Thursday, September 19, 2019

Quick On Three Before The Storm


I don't know if you heard me one or two of the five billion times I mentioned it in the last week but I'm currently immersed in press screenings for the New York Film Festival. Which is great! That said I've got today off and I'm not quite immersed in writing those up yet so I figured this is probably my last chance, before my brain's one hundred percent washed away by that, to toss out a few words on some movies that have nothing to do with NYFF that I nonetheless managed to see recently and actually, you know, have words for. A few anyway. 

The Death and Life of John F. Donovan -- As appealing as some individual moments in here that are coming at us from the ridiculous pool of talent that Xavier Dolan managed to gather up for this, his English-language debut -- Natalie Portman has a couple of lovely moments and you can't point a camera at Kathy Bates without coming away with something interesting -- man this thing flounders. My only thought at its end was what, pray tell, was the point of all this? 

Dolan seem to've felt forewarning on that front in the process of making the movie because he actually gives a character a speech about Why All This Matters -- that no it's not War And Famine but beautiful people feel things too, dammit! But that only serves to underline the vacuousness, like setting off fireworks at a three-alarm fire. Dolan has always been self-indulgent and self-obsessed but he's made that work to his advantage before -- Donovan feels like he's squeezed the rag dry. Definite bonus points for Kit Harington making out with Chris Zylka, though!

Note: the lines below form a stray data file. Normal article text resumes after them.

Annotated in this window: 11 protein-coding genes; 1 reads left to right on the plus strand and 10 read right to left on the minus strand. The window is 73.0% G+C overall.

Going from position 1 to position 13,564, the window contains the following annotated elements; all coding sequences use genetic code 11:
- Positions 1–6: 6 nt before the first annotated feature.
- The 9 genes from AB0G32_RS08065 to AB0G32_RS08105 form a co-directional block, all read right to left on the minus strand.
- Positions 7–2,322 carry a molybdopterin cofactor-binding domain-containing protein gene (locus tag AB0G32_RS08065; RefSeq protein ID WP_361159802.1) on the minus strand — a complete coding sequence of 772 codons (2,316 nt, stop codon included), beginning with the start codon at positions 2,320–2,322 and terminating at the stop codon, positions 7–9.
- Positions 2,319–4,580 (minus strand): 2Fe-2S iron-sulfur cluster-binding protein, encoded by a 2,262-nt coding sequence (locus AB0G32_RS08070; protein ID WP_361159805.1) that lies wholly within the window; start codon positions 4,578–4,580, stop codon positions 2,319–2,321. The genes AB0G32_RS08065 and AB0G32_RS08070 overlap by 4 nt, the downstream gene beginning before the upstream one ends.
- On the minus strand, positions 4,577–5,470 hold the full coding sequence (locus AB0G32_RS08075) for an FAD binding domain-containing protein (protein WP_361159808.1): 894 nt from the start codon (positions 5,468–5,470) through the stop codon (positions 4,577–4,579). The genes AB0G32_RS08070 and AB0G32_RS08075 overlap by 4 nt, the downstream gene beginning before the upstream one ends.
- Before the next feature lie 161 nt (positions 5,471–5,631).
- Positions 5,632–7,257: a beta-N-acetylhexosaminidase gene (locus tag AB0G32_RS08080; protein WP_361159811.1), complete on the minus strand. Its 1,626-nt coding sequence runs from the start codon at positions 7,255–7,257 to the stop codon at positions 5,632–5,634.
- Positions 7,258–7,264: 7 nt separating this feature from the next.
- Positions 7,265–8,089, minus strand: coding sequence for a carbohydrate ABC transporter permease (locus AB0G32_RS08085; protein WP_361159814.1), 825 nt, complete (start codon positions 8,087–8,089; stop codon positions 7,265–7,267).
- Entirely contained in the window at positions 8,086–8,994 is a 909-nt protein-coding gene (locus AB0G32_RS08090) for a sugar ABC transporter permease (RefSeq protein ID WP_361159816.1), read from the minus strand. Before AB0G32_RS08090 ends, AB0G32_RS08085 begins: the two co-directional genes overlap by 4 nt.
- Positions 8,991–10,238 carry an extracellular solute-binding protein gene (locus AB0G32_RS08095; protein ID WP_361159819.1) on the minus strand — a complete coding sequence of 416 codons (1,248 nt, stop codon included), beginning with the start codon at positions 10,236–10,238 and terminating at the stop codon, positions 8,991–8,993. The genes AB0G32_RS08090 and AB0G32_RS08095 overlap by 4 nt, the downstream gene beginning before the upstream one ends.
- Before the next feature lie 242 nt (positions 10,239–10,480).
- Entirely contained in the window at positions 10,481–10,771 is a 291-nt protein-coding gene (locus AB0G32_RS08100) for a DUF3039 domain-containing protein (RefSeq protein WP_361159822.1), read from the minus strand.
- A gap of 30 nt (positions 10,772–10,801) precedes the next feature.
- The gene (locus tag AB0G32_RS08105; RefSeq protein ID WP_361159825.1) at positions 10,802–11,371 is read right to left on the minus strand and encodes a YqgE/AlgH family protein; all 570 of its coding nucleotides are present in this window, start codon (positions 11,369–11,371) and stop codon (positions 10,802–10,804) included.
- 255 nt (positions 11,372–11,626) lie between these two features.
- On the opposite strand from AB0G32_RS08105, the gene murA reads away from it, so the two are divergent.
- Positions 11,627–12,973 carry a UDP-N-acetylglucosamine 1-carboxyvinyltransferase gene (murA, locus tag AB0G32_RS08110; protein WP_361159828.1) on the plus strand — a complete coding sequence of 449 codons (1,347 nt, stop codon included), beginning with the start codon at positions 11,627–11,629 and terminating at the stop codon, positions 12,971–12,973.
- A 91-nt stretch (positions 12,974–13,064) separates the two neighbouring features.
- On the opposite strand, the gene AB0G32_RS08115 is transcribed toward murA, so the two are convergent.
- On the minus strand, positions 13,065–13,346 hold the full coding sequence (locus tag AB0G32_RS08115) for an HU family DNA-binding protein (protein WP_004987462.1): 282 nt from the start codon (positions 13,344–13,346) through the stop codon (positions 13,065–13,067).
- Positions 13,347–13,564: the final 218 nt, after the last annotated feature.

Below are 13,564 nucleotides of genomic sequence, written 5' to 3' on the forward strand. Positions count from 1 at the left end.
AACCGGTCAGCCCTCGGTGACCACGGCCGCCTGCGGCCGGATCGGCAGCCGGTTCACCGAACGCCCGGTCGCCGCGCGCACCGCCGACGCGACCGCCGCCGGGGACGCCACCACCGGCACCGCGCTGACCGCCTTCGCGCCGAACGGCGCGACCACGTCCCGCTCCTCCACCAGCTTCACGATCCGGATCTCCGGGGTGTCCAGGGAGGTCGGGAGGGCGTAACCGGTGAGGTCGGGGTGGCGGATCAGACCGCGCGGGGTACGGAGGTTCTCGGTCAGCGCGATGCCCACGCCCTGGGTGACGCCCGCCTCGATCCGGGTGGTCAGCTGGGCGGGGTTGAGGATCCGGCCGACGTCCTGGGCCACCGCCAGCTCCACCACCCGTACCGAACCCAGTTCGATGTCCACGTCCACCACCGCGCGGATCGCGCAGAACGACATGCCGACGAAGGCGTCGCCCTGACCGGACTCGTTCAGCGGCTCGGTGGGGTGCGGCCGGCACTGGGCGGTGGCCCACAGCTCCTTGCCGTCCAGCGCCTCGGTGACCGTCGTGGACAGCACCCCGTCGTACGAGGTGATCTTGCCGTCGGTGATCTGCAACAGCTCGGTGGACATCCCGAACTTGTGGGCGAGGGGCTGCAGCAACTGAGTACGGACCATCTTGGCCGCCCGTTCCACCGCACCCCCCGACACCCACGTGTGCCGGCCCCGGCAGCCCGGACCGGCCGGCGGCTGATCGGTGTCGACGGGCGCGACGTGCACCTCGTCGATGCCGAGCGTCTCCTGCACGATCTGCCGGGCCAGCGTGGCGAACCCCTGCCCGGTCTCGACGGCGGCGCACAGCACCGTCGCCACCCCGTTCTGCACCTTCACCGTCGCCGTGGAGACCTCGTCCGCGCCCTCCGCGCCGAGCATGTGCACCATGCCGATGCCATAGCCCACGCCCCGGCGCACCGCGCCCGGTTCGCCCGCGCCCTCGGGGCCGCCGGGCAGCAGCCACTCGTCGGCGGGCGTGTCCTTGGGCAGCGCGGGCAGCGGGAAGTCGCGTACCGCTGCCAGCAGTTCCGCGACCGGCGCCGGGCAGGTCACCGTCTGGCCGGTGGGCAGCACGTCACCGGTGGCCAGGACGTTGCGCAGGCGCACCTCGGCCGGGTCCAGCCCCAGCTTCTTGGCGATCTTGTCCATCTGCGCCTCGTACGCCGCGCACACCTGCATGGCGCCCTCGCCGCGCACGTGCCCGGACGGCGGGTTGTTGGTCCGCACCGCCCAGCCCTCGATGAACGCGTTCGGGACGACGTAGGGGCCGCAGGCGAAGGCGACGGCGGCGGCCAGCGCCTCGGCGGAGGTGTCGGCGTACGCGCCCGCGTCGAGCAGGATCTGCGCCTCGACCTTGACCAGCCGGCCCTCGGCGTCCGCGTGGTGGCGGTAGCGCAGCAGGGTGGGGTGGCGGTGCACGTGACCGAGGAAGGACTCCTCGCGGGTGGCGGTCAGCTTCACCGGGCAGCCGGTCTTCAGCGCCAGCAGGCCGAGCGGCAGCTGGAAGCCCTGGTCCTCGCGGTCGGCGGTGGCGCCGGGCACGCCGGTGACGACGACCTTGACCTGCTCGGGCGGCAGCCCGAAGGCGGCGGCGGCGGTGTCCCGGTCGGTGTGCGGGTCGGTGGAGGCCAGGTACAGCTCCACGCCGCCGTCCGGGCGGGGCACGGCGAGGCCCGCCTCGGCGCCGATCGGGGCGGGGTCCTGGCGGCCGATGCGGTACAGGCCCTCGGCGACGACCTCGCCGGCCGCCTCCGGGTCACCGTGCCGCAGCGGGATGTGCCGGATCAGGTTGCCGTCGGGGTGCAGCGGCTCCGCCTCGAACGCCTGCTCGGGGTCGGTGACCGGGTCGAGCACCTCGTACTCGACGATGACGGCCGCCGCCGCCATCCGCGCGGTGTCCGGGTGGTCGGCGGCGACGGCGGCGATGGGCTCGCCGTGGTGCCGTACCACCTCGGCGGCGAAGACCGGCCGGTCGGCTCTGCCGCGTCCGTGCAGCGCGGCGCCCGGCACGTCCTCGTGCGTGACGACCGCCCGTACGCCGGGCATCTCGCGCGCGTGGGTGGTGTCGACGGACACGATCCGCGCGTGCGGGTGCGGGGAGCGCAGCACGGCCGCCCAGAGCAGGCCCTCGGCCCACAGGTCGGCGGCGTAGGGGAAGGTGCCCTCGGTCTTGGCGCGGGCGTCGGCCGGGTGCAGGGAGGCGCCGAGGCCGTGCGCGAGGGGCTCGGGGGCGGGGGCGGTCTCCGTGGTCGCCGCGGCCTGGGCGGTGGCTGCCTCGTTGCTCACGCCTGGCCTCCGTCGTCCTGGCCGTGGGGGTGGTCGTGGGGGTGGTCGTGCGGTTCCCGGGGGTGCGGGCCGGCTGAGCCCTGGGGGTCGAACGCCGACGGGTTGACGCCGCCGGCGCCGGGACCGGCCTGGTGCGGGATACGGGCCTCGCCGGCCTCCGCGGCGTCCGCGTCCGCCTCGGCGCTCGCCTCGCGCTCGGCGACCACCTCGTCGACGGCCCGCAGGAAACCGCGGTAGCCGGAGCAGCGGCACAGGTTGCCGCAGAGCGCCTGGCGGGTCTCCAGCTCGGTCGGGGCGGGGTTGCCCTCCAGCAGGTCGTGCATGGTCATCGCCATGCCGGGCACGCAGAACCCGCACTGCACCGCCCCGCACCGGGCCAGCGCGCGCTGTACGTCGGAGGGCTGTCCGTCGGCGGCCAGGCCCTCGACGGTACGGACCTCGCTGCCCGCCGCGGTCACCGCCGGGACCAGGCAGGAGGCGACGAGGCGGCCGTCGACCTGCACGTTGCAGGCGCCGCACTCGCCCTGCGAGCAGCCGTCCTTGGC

Tigers Are Not Afraid -- Even if Guillermo Del Toro hadn't been its biggest fan and sung its praises left right and everywhere it would have been impossible not to bring up Guillermo Del Toro, since the debt this mystical film about Mexican orphans owes his work -- specifically his kiddie ghost stories  Pan's Labyrinth and The Devil's Backbone -- is plain.

That's not meant as any sort of slight, since writer-director Issa López has acknowledged the influence and more importantly she turned it out -- out enough that she manages to stand clear of his big shadow, even. Tigers Are Not Afraid is a low-key marvel, surprising and rough and emotional, at times darkly beautiful to behold. Like Del Toro she's not afraid to walk into those dark places and confront the things she finds there -- there are moments here that held me and held my breath in awe and sheer terror. S'real good!

The Dead Don't Die -- Well I think I have a new favorite Jim Jarmusch movie? That's not saying an especially lot given he's never been a film-maker I've connected too fiercely with -- he comes off as so posturing to me; like Patti Smith you get the feeling he couldn't possibly remember a person's name if they have never been mentioned in Interview Magazine. And yes that's describing my impression of him as a person, but that East Village brand of smug has heretofore bled all over his work, even when he's tackling a genre film like Only Lovers Left Alive, which Tilda aside -- always Tilda aside -- didn't strike me as having to say much of anything except the worn out "Vampirism is Drugs!" thing. 

But his zombie movie here seems a different beast -- maybe it's just that he's older and gotten the Cred he's plainly felt so owed for so long, but The Dead Don't Die finally just feels relaxed in the best of ways. Perhaps it's the Adam Driver Factor -- I feel like that big dude could loosen even the tightest of wads. The vibe is just so pleasantly off-kilter -- something about the humor so dry it's deserted smacking up against the wet slap of cartoon gore and severed heads straight on hit my sweetest of spaces. It's the correct sort of goof, for me, for me now.

1 comment:

Pierce said...

Loved The Dead Don't Die, but my favorite Jarmusch film will always be Only Lovers Left Alive. It's such a beautifully made vampire movie! That and Let the Right One In are the two best so far of this century!